Midweek grain prices were mixed but mostly lower, with soybeans taking modest losses on some technical selling and wheat contracts dropping as much as 1.5% Wednesday on a round of profit-taking. Corn bucked the overall trend after a small, late rally lifted prices barely back into the green by the close.
A slow-moving storm is pushing across the central U.S., bringing another round of wintery weather for the next several days across a widespread region of the South, Midwest and Plains. The latest 72-hour cumulative precipitation map from NOAA shows heavier moisture will more likely land in parts of the southern U.S. into the Ohio River Valley. Further out, the latest 8-to-14-day forecasts favor warmer-than-average weather that should remain wetter than normal next week.
Hot technology stocks kept the Dow in the green today, ticking 42 points higher in afternoon trading to 29,237. Worries over market surpluses kicked oil prices more than 3% lower this afternoon to fall back below $57 per barrel. Gasoline and diesel followed suit with significant losses, too. Another commodity that may be worth watching is copper, which took 1% declines this afternoon. (Copper is sometimes viewed as a bellwether for global growth or contraction because it is used in so many industries.) The U.S. Dollar firmed slightly.
Be sure to tune into www.FarmFutures.com today through Friday for a few event highlights from our 2020 Farm Futures Business Summit and Ag Finance Boot Camp, held January 22-24 in Coralville, Iowa. Click here to learn more about this event.
Corn prices survived a choppy session and downward pressure from spillover weakness from wheat to close Wednesday with small gains. March futures firmed 1.25 cents to $3.8875, with May futures picking up 0.75 cents to $3.9425.
Corn basis bids were mostly steady to firm across the central U.S. Wednesday, moving 1 to 3 cents higher across a handful of Midwestern locations today. Farmer sales have been generally sluggish to start the new year so far.
South Korea remains an active buyer of corn this fall and winter, picking up another 5.3 million bushels from optional origins in an international tender that closed earlier today. The grain is for arrival in late April and early May.
The U.S. Energy Information Administration releases its weekly ethanol production data a day late due to Monday’s Martin Luther King Jr. holiday. The prior week’s production tally reached multi-month highs, with a daily average of 1.095 million barrels. March futures sagged 1.5% lower today, to $1.343.
Grain traveling the nation’s railways slumped again last week, with just 19,373 carloads. Three weeks into 2020 and cumulative totals are down 16% year-over-year so far, with 57,292 carloads.
Indiana farmer and Farm Futures blogger Kyle Stackhouse has been trying to raise the same number of bushels corn on his farm – using one-third fewer acres to do so. Click here to learn how he’s been working toward that goal and what he’s accomplished so far.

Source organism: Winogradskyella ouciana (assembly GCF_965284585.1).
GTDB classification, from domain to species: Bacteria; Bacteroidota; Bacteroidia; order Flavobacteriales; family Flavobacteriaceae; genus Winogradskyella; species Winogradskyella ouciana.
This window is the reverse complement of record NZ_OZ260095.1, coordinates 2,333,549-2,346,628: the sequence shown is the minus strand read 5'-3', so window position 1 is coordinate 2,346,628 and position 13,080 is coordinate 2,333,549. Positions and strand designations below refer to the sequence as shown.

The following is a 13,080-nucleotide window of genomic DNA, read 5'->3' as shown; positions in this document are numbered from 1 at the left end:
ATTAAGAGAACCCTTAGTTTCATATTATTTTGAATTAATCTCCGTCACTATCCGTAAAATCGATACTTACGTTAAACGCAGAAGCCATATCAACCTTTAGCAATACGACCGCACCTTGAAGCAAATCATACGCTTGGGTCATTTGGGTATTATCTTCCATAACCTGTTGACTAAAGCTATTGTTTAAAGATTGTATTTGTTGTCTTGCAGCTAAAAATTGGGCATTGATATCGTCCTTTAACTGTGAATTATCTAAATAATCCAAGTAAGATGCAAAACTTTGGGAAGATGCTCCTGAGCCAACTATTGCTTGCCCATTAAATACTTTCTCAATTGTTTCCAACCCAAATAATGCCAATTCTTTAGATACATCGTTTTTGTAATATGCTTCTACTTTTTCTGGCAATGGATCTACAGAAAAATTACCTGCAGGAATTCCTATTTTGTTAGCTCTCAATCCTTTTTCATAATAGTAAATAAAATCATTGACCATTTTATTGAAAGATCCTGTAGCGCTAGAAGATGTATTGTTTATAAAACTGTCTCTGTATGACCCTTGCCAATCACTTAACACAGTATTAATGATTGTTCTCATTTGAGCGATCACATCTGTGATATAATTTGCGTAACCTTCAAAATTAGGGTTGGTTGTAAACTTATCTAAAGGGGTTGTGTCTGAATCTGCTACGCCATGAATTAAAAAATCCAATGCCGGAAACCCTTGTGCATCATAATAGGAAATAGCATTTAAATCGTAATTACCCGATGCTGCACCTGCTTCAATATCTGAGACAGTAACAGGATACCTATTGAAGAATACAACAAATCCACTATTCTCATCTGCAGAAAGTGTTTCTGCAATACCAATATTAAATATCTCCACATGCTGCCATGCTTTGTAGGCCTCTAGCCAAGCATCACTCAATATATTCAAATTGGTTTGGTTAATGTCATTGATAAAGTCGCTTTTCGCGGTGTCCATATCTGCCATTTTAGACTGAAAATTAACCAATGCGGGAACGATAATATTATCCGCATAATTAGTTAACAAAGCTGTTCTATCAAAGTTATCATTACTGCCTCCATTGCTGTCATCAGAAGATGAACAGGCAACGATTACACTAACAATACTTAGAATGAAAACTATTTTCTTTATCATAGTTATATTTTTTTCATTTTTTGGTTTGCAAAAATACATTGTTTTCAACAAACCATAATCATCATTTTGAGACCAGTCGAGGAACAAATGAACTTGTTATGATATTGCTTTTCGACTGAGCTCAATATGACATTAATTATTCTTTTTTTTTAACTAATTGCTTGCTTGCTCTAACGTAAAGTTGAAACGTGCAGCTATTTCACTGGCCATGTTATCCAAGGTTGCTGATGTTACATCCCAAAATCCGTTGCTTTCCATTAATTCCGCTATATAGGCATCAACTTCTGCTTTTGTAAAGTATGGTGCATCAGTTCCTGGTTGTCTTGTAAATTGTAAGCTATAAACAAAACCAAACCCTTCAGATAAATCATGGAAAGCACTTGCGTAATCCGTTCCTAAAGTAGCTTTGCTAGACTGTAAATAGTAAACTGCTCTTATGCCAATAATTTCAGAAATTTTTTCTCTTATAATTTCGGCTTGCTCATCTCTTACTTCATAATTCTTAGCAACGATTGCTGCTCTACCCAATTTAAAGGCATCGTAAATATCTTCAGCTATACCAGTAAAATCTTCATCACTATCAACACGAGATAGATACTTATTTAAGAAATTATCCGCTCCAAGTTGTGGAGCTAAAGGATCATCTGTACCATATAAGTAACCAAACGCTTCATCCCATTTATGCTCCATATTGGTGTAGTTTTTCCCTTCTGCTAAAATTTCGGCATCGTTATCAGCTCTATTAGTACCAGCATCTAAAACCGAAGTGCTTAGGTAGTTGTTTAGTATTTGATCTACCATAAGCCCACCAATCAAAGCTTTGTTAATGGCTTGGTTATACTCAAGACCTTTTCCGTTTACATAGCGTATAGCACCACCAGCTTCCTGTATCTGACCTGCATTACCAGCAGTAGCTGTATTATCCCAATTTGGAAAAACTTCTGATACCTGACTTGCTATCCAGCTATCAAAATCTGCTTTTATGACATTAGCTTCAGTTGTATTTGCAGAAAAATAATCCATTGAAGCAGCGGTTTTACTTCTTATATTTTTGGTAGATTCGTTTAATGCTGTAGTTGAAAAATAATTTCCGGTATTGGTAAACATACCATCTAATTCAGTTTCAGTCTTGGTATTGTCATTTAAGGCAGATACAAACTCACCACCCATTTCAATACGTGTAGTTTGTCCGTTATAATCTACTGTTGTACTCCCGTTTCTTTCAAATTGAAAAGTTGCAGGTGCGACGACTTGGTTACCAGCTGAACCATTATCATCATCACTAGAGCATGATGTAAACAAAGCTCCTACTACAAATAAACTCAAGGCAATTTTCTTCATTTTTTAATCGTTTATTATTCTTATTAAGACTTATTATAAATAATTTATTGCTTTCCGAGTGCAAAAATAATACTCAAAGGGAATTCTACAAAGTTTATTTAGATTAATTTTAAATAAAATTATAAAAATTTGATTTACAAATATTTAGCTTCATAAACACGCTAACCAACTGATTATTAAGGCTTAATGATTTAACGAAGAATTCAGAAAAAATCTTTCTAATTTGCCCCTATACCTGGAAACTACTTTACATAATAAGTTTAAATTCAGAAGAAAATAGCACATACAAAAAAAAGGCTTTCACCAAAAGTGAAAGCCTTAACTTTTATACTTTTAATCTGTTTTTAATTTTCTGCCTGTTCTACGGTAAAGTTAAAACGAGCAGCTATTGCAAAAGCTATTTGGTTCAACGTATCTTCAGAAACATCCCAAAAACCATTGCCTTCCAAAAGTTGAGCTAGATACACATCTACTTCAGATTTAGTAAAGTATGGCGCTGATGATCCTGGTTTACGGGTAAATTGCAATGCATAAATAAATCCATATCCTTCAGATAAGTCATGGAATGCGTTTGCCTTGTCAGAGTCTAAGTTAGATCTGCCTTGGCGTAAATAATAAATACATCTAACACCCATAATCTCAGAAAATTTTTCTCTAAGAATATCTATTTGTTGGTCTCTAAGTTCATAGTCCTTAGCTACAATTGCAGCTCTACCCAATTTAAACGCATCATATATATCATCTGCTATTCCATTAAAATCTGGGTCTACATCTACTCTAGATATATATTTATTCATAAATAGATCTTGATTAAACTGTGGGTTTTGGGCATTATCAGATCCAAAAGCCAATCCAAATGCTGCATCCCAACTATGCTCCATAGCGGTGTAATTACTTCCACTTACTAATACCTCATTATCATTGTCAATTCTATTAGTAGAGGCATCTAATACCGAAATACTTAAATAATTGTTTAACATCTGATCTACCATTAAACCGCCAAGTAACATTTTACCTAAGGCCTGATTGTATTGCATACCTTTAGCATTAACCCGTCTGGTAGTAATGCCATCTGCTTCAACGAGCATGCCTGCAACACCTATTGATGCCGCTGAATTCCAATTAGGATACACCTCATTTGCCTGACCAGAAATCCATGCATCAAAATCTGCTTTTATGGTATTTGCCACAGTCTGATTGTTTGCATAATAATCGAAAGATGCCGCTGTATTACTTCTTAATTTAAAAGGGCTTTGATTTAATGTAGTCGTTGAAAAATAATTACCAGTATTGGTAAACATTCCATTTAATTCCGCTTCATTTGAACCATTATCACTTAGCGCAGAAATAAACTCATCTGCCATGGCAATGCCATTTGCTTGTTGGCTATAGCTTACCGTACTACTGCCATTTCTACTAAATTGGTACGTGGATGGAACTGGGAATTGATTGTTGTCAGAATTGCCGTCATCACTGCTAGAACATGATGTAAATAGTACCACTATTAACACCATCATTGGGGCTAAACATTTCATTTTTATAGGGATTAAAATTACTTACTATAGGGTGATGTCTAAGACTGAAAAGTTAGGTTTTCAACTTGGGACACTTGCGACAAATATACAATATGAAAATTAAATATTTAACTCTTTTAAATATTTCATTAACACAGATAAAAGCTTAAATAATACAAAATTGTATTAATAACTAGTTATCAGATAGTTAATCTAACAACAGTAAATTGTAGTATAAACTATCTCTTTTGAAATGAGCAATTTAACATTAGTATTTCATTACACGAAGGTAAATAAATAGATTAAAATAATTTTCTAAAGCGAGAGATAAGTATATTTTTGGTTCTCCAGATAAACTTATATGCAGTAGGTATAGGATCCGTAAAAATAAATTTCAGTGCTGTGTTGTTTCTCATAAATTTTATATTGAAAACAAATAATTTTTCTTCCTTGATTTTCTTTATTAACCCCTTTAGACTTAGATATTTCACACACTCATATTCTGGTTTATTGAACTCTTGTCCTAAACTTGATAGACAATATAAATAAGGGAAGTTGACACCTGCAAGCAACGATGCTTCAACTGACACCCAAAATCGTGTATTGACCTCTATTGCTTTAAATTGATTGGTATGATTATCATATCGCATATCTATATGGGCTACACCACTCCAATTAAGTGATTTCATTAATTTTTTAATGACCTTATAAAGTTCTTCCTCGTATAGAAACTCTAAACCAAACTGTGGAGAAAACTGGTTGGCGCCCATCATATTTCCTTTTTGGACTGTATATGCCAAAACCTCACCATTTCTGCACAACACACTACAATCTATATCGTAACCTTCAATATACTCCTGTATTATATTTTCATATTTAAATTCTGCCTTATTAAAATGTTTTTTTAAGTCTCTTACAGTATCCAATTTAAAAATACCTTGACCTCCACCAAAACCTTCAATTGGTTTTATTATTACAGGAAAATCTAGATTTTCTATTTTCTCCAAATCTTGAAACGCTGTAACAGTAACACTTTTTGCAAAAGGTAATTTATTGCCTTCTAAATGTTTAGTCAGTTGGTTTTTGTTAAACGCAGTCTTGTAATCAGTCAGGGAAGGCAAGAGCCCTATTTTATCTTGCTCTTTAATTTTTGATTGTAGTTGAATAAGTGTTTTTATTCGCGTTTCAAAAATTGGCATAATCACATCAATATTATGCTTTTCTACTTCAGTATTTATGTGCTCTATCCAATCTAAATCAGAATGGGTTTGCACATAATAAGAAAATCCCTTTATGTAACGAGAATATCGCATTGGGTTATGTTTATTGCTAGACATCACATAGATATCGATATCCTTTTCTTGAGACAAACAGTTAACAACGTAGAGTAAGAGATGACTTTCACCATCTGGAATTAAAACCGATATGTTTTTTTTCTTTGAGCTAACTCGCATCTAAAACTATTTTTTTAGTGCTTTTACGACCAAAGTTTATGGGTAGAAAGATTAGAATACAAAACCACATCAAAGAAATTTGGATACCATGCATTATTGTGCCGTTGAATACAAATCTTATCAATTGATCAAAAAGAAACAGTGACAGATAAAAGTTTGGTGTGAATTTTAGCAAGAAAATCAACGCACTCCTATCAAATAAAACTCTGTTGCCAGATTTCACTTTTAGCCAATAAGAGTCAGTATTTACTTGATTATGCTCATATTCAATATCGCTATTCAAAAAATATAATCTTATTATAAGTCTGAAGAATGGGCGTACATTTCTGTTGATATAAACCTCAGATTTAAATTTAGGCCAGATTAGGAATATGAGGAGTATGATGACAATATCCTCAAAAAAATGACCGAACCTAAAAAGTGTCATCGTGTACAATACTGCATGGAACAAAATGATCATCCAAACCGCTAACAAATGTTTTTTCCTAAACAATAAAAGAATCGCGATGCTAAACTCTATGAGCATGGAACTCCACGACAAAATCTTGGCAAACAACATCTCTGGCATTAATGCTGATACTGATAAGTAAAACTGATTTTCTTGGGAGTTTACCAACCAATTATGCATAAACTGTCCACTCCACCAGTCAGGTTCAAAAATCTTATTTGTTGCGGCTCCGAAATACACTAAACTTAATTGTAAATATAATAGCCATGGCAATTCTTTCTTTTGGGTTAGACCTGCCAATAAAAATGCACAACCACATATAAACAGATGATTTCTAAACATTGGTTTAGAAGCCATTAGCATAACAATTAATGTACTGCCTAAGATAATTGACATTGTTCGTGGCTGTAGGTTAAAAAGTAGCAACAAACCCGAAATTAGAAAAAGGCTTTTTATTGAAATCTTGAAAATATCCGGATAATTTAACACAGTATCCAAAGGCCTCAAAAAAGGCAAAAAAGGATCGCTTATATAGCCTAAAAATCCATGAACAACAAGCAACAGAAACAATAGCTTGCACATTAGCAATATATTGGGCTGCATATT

Preliminary volume estimates were for 241,653 contracts, falling short of Tuesday’s final count of 283,790.
Soybean prices slid slightly lower on some technical selling as additional Chinese purchases have failed to materialize so far this week, casting a bearish shadow on prices. March and May futures each fell 2.25 cents to close at $9.1375 and $9.2750, respectively.
Soybean basis bids were mostly steady across the Midwest Wednesday, inching a penny higher at an Illinois river terminal and moving 5 cents higher at an Indiana processor today.
In Brazil, a recent crop tour from Agroconsult will add additional context to the consultancy’s pre-tour soybean production estimates of 4.567 billion bushels. Positive tour observations in the country’s No. 1 production state of Mato Grosso may lead to Agroconsult revising those estimates even higher. Harvest is just beginning to kick off, with 1.8% progress as of January 16.
Algeria issued an international tender for 30,000 metric tons of soymeal from optional origins that closes Thursday. The grain is for shipment in mid-February. Egypt also purchased 60,000 MT of soyoil earlier this week.
Preliminary volume estimates were for 164,917 contracts, falling moderately below Tuesday’s final count of 205,158.
Wheat prices were tripped up by a round of technical selling and profit-taking after reaching multi-month highs earlier this week. Some positive global demand fundamentals remain in place, which may help prices remain seasonally strong moving forward. Today, March Chicago SRW futures fell 3.75 cents to $5.7775, March Kansas City HRW futures dropped 7.5 cents to $4.9250, and March MGEX spring wheat futures lost 6.75 cents to $5.5375.
Russia’s grain exports this marketing year (which began July 1), are down 16% so far from a year ago. The bulk (86%) of the total for 2019/20 is wheat exports, which have reached 801 million bushels as of January 16.
Algeria purchased approximately 14.7 million bushels of milling wheat from optional origins in an international tender that closed yesterday. The grain is for shipment in February or March.
Russia sold another 2.2 million bushels of wheat to Egypt earlier this week and has accounted for 56% of all wheat exports to Egypt since July 1.
Jordan issued another international tender to purchase 4.4 million bushels of milling wheat from optional origins, closing January 28. The grain would be for shipment in August and September. The country has struggled to finalize similar purchases this past year but has closed a handful of deals in recent weeks.
Preliminary volume estimates were for 159,924 CBOT contracts, moving ahead of Tuesday’s final count of 134,316.